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Professor of Theater Studies and English at Duke University. Collection contains playbills and programs for theatrical productions, operas, and ballets from the United States and abroad.

Collection contains playbills and programs for theatrical productions, operas, and ballets from the United States and abroad.

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Author Linda Dahl wrote the first full-length biography of jazz pianist, arranger, composer, and educator Mary Lou Williams (1910-1981), titled Morning Glory: A Biography of Mary Lou Williams (1999). The Linda Dahl Collection on Mary Lou Williams contains materials compiled by Dahl in researching the Williams biography, including newspaper and magazine clippings, correspondence, photographs and transparency strips, concert programs, and a variety of financial and foundation records.

The Linda Dahl Collection on Mary Lou Williams contains materials compiled by Dahl in researching her 1999 biography of Williams. The collection features newspaper and magazine clippings on Williams; letters from Williams to her friend Joyce Breach regarding Williams's concert tours and other travels, Roman Catholicism, the business of jazz, and Williams's medical ailments; as well as letters to Breach from other of Williams's associates. One folder of miscellaneous correspondence by Williams primarily relates to the planning of jazz concerts and to Williams's work with the Bel Canto Foundation and the Charlie Parker Memorial Fund. The collection also contains a selection of records related to the Mary Lou Williams Foundation; thirteen photographs and four transparency strips of Williams; a folder of concert programs featuring Williams or her compositions; and six miscellaneous publications, primarily on music, from throughout Williams's lifetime.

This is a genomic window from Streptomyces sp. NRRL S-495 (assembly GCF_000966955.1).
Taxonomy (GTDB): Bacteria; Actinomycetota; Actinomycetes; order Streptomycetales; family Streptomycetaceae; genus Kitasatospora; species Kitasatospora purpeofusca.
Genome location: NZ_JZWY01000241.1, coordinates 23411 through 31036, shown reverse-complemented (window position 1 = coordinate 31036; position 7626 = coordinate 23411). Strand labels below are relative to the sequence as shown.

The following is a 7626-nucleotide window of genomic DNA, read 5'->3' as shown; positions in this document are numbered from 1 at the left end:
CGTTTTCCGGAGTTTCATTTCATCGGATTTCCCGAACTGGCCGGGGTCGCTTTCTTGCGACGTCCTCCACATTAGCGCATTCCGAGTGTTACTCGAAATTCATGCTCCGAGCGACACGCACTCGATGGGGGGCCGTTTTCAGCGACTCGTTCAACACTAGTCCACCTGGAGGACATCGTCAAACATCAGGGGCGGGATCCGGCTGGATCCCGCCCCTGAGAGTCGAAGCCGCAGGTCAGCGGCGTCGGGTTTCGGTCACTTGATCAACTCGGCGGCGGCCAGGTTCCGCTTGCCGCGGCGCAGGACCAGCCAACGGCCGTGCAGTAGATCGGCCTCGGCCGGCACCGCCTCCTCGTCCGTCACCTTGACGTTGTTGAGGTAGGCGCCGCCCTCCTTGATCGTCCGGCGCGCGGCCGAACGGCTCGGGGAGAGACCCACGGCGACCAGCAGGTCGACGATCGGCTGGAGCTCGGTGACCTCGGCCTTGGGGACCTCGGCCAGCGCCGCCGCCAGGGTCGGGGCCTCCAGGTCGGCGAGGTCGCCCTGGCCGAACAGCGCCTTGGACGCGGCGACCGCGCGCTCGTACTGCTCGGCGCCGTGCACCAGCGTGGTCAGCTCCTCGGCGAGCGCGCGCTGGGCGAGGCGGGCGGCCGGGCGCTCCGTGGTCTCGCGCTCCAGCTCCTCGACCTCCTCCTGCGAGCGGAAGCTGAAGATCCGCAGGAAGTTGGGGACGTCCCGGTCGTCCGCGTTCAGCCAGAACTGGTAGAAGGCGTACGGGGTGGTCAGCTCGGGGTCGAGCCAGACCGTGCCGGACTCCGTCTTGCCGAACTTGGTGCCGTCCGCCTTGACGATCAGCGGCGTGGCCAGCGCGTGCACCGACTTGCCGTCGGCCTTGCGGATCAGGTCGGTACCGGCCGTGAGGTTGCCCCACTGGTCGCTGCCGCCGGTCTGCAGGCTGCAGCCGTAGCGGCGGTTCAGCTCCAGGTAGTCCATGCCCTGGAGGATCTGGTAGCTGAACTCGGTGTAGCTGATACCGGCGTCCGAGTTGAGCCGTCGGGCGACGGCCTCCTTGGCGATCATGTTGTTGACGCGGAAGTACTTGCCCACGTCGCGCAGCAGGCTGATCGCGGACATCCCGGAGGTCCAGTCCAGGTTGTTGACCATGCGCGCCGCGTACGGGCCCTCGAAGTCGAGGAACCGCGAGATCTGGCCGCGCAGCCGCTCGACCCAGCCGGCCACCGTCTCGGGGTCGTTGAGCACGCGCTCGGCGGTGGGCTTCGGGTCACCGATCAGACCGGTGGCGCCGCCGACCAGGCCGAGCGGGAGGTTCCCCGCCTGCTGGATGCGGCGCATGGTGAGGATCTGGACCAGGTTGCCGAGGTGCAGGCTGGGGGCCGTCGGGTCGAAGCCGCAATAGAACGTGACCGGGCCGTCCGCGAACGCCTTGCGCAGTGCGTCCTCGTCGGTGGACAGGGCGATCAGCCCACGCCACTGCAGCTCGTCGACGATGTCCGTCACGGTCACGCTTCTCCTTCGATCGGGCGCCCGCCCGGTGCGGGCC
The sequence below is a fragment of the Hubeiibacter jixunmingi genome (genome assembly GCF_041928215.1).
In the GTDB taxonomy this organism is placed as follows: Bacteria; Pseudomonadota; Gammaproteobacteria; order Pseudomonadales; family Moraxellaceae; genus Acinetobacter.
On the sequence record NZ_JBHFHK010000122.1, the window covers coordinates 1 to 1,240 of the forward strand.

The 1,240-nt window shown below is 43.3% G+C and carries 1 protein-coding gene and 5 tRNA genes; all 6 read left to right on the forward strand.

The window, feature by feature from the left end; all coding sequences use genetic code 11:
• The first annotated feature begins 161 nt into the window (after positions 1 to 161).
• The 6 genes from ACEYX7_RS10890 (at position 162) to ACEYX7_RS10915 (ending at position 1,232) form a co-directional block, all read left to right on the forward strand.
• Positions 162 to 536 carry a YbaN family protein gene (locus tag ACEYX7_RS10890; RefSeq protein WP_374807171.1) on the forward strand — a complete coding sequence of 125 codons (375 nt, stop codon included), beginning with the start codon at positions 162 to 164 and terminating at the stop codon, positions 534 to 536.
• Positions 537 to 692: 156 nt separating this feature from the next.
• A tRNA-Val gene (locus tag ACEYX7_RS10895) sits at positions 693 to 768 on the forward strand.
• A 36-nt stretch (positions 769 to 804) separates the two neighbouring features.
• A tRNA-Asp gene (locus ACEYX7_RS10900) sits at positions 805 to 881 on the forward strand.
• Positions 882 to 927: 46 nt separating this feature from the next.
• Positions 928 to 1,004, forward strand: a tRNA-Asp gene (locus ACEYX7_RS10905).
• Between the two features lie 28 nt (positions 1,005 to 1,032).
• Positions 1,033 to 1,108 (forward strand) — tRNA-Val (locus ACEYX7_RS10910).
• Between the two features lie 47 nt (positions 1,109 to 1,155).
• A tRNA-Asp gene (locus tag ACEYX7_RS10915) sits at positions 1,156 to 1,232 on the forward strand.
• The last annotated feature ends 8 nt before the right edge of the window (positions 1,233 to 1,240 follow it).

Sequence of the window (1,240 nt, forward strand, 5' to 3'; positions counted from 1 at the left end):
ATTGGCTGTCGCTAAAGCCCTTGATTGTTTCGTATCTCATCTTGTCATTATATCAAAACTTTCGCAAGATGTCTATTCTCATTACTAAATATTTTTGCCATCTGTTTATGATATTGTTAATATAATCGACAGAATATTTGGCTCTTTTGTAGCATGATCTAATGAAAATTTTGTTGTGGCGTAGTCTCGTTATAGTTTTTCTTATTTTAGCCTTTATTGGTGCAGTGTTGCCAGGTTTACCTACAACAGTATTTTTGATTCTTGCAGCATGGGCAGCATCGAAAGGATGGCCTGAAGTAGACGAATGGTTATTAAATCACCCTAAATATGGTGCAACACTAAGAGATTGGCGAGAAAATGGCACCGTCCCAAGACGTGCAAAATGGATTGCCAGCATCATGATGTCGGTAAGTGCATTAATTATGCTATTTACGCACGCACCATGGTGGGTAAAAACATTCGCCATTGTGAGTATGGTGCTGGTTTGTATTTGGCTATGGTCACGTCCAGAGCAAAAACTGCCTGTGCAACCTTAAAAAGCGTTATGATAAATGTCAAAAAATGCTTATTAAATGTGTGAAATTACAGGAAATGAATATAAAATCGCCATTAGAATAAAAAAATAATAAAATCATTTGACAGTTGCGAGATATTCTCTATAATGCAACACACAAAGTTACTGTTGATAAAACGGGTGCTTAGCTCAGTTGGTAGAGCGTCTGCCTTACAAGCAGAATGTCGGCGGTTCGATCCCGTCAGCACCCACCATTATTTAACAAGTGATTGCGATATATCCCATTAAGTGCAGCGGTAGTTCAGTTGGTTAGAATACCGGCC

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Pee Wee Moore papers, 1945-2009 3 Linear Feet — 500 Items

"Pee Wee" (Numa Smith) Moore (born Raleigh, N.C., 5 March 1928; died Raleigh, N.C., 13 April 2009) was a professional jazz saxophonist, who performed and recorded with musicians including Louis Jordan, Illinois Jacquet, James Moody, Dizzy Gillespie, and Mary Lou Williams. The Pee Wee Moore Papers contain materials created and collected by Moore from throughout his career as a jazz saxophonist, including photographs, newspapaer clippings and other paper materials, as well as audio and moving image recordings of concerts, rehearsals, and oral history interviews.